Date of Graduation
Statler College of Engineering and Mineral Resources
Civil and Environmental Engineering
Omar I. Abdul-Aziz
Seung Ho Hong
Climatic variability has caused significant shifts in the magnitude, frequency and spatiotemporal distribution of precipitation, generating excessive runoff that leads to frequent occurrences of extreme hydrologic events such as the pluvial (rainfall accumulation) and fluvial (riverine) floods. The conversion of natural areas into urban lands is further exacerbating the rainfall accumulation by increasing surface imperviousness that hinders infiltration of water into the soil. This dissertation predicts and characterizes potential shifts in the future annual stormwater runoff
volumes and runoff extremes under the standalone and coupled changes in climate and land use across inland and coastal urban-natural settings. The research was performed by considering Southwest Florida Basin (28,530 km2) and Kissimmee River Basin (10,686 km2) as the test beds of, respectively, coastal and inland urban-natural environments. Process-based hydrologic models
were developed for these two basins by using the Storm Water Management Model (SWMM) of U.S. Environmental Protection Agency (EPA). The models were calibrated and validated to successfully predict the daily mean streamflow observations (Nash Sutcliffe Efficiency, NSE =0.70 to 0.86) during 2004-2013 (2010s). The models were then employed to investigate runoff
sensitivities to synthetic changes in climatic and land use variables in the two basins. Further, changes in the annual runoff volume, as well as in the extreme runoffs of 1-7 day durations with 2, 5, 10, 25, 50, and 100 year return periods, were computed for the future time-frames of 2050s (2044-2053) and 2080s (2076-2085) based on the climatic projections from 20 Global Circulation Models and land use projections from EPA. Results suggested higher, but comparable changes in
annual stormwater runoff volume under standalone climatic and land use changes in the coastal urban-natural basin. In contrast, the inland urban-natural basin exhibited much higher changes in runoff due to climatic changes than that due to land use changes. Simultaneous changes in climatic and land use variables led to much higher, non-linear changes in annual runoff volume for both basins. The annual runoff volume in the coastal urban-natural basin was projected to increase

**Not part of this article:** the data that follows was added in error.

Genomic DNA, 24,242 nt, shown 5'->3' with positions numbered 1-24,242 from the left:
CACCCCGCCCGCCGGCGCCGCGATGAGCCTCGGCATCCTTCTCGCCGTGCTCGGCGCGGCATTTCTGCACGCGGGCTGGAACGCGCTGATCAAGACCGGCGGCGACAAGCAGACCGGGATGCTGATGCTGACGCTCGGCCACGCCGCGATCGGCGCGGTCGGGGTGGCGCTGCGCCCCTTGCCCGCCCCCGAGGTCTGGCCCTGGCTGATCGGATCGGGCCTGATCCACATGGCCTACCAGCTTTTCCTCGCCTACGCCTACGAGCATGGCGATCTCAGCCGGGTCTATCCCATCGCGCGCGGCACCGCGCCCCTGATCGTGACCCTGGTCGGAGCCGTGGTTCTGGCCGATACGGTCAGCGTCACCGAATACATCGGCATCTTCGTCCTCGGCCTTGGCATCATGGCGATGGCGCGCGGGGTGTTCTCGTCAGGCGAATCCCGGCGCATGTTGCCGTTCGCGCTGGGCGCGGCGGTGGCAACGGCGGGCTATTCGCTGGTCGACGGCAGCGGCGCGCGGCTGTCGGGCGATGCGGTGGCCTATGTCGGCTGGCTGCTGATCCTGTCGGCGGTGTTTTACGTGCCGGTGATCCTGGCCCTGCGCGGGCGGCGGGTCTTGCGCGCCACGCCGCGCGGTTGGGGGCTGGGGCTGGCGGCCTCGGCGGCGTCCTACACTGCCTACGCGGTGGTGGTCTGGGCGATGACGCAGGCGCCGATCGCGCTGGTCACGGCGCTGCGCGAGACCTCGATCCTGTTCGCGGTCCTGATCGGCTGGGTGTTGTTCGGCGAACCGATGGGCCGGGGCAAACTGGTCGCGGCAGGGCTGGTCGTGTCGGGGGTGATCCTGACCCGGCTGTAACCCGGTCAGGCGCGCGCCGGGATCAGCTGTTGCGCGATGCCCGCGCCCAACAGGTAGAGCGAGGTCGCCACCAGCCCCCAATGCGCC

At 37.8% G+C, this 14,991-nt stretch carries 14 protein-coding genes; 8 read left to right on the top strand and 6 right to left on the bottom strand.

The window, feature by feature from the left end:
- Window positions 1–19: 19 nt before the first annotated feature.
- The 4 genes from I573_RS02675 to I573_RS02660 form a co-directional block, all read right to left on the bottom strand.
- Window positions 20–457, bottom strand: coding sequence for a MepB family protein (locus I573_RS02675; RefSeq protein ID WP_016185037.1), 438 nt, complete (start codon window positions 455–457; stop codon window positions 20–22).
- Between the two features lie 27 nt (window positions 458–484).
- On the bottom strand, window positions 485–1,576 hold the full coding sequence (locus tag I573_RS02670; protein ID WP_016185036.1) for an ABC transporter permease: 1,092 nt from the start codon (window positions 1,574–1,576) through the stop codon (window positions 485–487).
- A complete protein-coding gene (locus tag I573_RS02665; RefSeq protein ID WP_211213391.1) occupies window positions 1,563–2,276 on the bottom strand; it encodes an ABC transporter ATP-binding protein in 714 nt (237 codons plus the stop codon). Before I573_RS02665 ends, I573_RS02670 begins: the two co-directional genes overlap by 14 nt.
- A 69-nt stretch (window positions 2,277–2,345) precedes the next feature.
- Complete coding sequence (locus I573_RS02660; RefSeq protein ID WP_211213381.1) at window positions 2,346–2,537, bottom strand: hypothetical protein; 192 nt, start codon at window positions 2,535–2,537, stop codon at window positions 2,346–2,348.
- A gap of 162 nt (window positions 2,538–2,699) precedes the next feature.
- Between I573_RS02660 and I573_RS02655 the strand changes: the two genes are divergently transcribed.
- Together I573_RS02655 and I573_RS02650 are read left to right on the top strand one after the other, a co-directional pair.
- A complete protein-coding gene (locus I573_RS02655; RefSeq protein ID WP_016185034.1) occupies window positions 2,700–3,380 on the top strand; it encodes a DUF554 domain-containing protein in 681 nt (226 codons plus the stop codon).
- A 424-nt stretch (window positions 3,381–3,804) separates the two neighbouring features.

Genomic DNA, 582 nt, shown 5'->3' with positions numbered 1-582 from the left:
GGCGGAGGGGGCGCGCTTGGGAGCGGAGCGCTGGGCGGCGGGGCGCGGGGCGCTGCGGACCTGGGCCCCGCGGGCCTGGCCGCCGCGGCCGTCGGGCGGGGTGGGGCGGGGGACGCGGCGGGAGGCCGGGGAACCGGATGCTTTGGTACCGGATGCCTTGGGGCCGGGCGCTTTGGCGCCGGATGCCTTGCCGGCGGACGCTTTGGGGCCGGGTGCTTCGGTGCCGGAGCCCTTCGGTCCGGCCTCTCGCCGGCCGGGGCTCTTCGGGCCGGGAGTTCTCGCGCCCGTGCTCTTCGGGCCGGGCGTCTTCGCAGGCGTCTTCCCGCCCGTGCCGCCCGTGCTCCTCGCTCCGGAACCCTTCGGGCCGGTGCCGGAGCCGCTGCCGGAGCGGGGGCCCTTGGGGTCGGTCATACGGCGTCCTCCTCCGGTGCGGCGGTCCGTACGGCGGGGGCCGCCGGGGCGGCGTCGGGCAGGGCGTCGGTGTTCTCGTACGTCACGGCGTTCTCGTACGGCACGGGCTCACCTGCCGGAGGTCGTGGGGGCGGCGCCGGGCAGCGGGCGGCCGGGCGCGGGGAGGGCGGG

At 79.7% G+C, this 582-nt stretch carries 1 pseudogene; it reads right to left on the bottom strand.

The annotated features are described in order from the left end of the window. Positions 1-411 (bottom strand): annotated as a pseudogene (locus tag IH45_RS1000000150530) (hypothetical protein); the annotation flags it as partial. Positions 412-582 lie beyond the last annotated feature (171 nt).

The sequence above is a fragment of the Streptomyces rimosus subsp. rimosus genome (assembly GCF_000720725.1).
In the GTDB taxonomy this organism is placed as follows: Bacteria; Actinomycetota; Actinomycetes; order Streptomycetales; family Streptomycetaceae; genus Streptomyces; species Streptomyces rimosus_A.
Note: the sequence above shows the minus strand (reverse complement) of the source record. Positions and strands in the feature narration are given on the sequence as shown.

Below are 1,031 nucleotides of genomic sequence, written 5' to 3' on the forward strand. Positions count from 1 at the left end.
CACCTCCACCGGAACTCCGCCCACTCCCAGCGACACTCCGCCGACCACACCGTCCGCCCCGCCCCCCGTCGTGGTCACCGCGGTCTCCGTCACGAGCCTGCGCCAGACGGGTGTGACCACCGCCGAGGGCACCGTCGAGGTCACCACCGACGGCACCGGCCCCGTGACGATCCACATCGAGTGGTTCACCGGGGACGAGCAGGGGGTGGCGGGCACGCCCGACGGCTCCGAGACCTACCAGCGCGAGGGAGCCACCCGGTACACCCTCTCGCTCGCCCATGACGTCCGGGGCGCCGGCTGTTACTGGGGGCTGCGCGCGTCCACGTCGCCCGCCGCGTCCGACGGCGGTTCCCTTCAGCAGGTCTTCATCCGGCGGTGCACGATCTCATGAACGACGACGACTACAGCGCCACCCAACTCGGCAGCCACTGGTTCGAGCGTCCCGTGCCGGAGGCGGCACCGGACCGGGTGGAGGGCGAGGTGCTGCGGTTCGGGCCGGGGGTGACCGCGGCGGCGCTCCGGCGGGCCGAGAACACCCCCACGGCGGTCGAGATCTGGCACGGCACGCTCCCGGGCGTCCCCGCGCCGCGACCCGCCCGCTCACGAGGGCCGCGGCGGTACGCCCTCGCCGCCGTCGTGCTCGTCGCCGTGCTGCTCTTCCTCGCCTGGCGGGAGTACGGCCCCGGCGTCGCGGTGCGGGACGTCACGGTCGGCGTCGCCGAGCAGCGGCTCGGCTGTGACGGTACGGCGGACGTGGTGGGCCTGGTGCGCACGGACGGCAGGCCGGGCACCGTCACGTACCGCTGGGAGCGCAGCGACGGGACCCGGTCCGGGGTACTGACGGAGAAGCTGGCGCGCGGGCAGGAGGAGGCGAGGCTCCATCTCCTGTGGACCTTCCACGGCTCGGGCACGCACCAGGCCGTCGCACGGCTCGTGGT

by 18 to 62% under climatic changes, 24 to 39% under land use changes, and by 60 to 114% under concurrent climatic and land use changes during 2050s to 2080s, compared to that of the 2010s. The inland urban-natural basin had a comparable projected increase (11 to 30%) in annual runoff volume under land use changes. However, much higher increases in annual runoff volume were
projected in the inland urban-natural basin during 2050s and 2080s under the climatic projections (112 to 189%), as well as under concurrent climatic and land use projections (151 to 211%). The increasing patterns in extreme runoff were qualitatively similar to that of annual runoff volume for the corresponding basins. However, the projected increases in extreme runoff were generally higher than that of the annual runoff. Based on the runoff extremes, the cities of Tampa, St. Petersburgh, Naples, Sarasota, and Orlando were identified as areas of potentially higher pluvial flooding risk and vulnerabilities. The findings and tools of this dissertation would provide scientific understanding, insights, and planning guidelines for stormwater management and flood mitigation in inland and coastal urban-natural basins in tropical and subtropical regions across the world.
Khan, Mahmood, "Stormwater Runoff Response Under Changing Climate and Land uses Across Gradients of Inland and Coastal Urban-Natural Basin" (2022). Graduate Theses, Dissertations, and Problem Reports. 11158.
Available for download on Wednesday, May 01, 2024